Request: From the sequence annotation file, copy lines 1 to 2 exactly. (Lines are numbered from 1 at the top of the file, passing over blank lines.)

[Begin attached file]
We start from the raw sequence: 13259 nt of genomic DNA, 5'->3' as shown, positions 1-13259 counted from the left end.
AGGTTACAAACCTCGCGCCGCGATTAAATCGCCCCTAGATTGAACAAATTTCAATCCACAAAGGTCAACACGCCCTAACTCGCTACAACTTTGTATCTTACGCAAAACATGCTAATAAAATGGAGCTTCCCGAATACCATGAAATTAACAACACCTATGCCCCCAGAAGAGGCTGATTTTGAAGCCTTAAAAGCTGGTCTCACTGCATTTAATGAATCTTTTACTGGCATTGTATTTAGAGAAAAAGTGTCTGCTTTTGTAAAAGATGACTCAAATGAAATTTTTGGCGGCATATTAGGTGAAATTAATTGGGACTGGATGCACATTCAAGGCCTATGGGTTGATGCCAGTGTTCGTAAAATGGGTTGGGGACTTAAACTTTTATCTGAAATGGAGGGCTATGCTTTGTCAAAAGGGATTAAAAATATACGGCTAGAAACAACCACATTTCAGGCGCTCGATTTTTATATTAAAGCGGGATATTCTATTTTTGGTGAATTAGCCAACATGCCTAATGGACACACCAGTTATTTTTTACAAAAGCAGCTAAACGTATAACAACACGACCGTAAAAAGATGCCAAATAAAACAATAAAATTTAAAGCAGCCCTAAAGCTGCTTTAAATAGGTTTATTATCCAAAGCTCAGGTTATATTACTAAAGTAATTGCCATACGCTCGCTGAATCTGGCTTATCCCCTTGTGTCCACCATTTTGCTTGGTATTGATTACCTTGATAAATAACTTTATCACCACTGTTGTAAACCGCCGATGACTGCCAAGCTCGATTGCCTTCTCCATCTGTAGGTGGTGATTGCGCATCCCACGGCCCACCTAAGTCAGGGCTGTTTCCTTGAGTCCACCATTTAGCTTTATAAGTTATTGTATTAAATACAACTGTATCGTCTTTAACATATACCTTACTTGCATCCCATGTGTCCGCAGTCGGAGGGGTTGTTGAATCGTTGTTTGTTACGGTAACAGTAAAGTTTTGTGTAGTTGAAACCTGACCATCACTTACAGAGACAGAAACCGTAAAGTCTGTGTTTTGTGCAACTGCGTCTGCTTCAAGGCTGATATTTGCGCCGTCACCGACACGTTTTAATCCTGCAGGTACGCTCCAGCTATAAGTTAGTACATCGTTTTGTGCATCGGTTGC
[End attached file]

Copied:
We start from the raw sequence: 13259 nt of genomic DNA, 5'->3' as shown, positions 1-13259 counted from the left end.
AGGTTACAAACCTCGCGCCGCGATTAAATCGCCCCTAGATTGAACAAATTTCAATCCACAAAGGTCAACACGCCCTAACTCGCTACAACTTTGTATCTTACGCAAAACATGCTAATAAAATGGAGCTTCCCGAATACCATGAAATTAACAACACCTATGCCCCCAGAAGAGGCTGATTTTGAAGCCTTAAAAGCTGGTCTCACTGCATTTAATGAATCTTTTACTGGCATTGTATTTAGAGAAAAAGTGTCTGCTTTTGTAAAAGATGACTCAAATGAAATTTTTGGCGGCATATTAGGTGAAATTAATTGGGACTGGATGCACATTCAAGGCCTATGGGTTGATGCCAGTGTTCGTAAAATGGGTTGGGGACTTAAACTTTTATCTGAAATGGAGGGCTATGCTTTGTCAAAAGGGATTAAAAATATACGGCTAGAAACAACCACATTTCAGGCGCTCGATTTTTATATTAAAGCGGGATATTCTATTTTTGGTGAATTAGCCAACATGCCTAATGGACACACCAGTTATTTTTTACAAAAGCAGCTAAACGTATAACAACACGACCGTAAAAAGATGCCAAATAAAACAATAAAATTTAAAGCAGCCCTAAAGCTGCTTTAAATAGGTTTATTATCCAAAGCTCAGGTTATATTACTAAAGTAATTGCCATACGCTCGCTGAATCTGGCTTATCCCCTTGTGTCCACCATTTTGCTTGGTATTGATTACCTTGATAAATAACTTTATCACCACTGTTGTAAACCGCCGATGACTGCCAAGCTCGATTGCCTTCTCCATCTGTAGGTGGTGATTGCGCATCCCACGGCCCACCTAAGTCAGGGCTGTTTCCTTGAGTCCACCATTTAGCTTTATAAGTTATTGTATTAAATACAACTGTATCGTCTTTAACATATACCTTACTTGCATCCCATGTGTCCGCAGTCGGAGGGGTTGTTGAATCGTTGTTTGTTACGGTAACAGTAAAGTTTTGTGTAGTTGAAACCTGACCATCACTTACAGAGACAGAAACCGTAAAGTCTGTGTTTTGTGCAACTGCGTCTGCTTCAAGGCTGATATTTGCGCCGTCACCGACACGTTTTAATCCTGCAGGTACGCTCCAGCTATAAGTTAGTACATCGTTTTGTGCATCGGTTGC